Hope for the Holidays

Of all the single days I will remember over the years, Tuesday, December 15, 2020 will be near the top of the list. That day, last Tuesday, the first COVID-19 vaccinations were administered to COVID-19-facing providers at UVM Medical Center and Rutland Regional Medical Center, followed quickly by vaccinations at all other Vermont Hospitals. It was the perfect holiday gift—a bit of light among the darkness we’ve waded through this year. And as the first healthcare workers received their shots, there truly was an air of celebration.
The end of December is always such a funny time of year in that we’re simultaneously asked to look back at what’s happened over the course of the year and also look ahead with eagerness at what’s next. This year is no different in that regard but what is different is the enormity of all that’s happened and the sense of relief that we will pull through this in 2021.
I chose to move to Vermont four years ago when the opportunity to run our hospital
association came my way. I knew at the time I would enjoy working in health care in Vermont. What I didn’t know—what I couldn’t know—was how grateful I would be to live in this incredibly special place. A place where state officials of all ideologies value science and data over politics and fear. Where hospital leaders work together and share PPE and testing resources to put the health of patients ahead of individual or regional needs. Where nurses and home health care providers raise their hands, risk their health and walk into long-term care facilities to provide supplemental staff when outbreaks occur. And where nearly all members of the general public adhere to basic guidelines like wearing masks and social-distancing to protect each other. Vermont is a remarkable place. I am so fortunate to be here.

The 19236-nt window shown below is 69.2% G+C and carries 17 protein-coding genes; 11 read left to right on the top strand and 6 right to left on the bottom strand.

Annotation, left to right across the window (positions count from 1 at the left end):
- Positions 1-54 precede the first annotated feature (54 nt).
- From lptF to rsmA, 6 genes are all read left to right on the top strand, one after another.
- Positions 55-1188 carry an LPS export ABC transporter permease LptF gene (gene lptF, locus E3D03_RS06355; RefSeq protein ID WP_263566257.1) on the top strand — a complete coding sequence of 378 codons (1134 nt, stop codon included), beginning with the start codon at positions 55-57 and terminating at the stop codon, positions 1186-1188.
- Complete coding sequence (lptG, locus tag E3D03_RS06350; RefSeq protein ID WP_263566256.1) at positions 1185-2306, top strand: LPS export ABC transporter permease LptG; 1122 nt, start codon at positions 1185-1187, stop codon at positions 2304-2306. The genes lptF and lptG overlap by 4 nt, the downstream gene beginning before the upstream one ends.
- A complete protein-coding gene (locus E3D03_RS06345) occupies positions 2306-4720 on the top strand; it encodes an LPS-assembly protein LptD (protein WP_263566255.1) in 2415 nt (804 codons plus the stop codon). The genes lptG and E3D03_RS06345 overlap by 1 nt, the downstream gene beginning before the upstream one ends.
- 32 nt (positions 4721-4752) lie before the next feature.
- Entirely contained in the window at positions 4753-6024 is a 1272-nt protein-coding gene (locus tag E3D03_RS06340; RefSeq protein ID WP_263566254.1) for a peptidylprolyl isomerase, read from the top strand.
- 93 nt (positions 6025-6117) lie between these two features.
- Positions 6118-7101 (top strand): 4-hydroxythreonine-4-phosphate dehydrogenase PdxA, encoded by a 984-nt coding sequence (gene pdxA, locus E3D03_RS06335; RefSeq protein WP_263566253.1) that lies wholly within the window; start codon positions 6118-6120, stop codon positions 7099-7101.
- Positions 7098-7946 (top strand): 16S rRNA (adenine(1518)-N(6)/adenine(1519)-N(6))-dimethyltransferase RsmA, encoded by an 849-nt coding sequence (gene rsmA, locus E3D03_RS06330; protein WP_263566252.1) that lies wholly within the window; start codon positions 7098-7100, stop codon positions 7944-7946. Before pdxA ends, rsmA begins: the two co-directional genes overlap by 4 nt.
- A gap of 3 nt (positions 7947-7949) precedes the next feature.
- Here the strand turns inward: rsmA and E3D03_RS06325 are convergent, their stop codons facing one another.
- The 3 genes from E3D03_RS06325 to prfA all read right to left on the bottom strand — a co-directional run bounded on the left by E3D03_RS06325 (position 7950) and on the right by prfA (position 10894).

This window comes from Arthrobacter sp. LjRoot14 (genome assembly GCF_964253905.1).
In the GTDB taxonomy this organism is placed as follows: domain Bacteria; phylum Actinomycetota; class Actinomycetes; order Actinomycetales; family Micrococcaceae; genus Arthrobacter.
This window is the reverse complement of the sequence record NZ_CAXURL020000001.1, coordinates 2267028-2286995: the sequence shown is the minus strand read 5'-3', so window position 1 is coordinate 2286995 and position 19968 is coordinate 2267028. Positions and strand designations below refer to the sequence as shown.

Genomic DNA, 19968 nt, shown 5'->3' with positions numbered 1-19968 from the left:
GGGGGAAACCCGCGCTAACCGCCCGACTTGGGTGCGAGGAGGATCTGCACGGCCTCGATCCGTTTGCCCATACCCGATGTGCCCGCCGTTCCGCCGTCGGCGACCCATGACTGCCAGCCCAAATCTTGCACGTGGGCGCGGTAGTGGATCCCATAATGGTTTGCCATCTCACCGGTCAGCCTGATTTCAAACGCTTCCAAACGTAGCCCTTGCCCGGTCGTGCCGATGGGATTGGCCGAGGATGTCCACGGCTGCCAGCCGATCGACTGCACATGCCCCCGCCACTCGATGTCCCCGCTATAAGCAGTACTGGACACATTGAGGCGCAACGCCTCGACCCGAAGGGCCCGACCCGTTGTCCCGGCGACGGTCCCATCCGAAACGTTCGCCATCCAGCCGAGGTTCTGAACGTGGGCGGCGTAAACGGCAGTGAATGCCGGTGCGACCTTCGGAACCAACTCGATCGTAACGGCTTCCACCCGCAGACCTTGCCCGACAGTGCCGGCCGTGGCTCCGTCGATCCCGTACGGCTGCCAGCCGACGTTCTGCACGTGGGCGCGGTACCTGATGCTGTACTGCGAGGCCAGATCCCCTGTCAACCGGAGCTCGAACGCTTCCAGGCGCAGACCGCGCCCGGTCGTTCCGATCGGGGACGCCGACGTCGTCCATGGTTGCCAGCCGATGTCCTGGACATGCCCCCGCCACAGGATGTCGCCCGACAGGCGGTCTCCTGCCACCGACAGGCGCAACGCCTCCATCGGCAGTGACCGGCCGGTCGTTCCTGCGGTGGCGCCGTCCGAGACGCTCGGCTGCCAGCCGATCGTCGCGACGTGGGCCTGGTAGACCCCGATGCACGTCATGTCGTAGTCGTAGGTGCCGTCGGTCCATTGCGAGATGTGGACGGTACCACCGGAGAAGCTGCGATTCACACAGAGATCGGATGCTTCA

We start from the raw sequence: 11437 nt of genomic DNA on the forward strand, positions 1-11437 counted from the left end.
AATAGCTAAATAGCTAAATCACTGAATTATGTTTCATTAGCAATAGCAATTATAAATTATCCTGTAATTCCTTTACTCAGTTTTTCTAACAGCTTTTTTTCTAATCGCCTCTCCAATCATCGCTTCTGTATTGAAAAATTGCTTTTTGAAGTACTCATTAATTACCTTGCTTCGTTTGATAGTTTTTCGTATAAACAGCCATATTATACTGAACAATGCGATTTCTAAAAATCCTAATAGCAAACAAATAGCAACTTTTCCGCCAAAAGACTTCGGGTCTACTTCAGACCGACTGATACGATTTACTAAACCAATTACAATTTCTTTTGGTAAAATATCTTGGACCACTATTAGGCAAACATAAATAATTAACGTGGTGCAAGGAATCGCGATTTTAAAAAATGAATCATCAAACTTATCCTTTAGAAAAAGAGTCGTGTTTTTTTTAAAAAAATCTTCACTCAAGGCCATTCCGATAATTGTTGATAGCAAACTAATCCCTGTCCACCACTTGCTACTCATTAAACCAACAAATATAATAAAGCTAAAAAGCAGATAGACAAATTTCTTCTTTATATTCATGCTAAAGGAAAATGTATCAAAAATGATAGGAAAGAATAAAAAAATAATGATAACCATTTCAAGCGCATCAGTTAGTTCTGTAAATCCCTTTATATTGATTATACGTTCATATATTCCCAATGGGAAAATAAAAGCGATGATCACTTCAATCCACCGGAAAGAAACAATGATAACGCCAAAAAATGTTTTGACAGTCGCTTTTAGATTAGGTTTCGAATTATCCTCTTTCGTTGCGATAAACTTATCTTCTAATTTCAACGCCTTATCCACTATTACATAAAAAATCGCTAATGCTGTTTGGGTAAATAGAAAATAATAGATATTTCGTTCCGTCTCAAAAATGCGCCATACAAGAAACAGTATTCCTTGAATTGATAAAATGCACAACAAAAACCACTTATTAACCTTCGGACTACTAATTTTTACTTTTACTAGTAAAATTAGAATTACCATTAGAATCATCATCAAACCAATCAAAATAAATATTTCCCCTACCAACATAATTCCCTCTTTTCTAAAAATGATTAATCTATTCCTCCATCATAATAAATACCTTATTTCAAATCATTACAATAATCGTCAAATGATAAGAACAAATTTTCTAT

As we look back on the most profound and difficult years most of us have experienced, we can feel pride about our response. As we look ahead to a 2021, where COVID-19 is potentially eradicated, we must stay vigilant in our response. It will take a while for vaccines to be broadly available; until then, all the precautionary measures have to stay in full force.
And, we must continually remember all the people around us whose lives have been affected in ways unimaginable when we rang in the new decade 11 months ago: Those who lost loved ones to COVID-19, suicide and overdose. Those who are hungry and whose businesses have been harmed or closed. Those who have been isolated for months on end.
Please check in with your family, friends and neighbors who may be experiencing sadness and loneliness this holiday season. The path to emotional, economic, cultural and health recovery will not be fast or linear but we are on it – and staying together. What I’ve learned of Vermont is that is what we do.
Happiest holidays to you and yours.
Jeff Tiemans, VAHHS President and CEO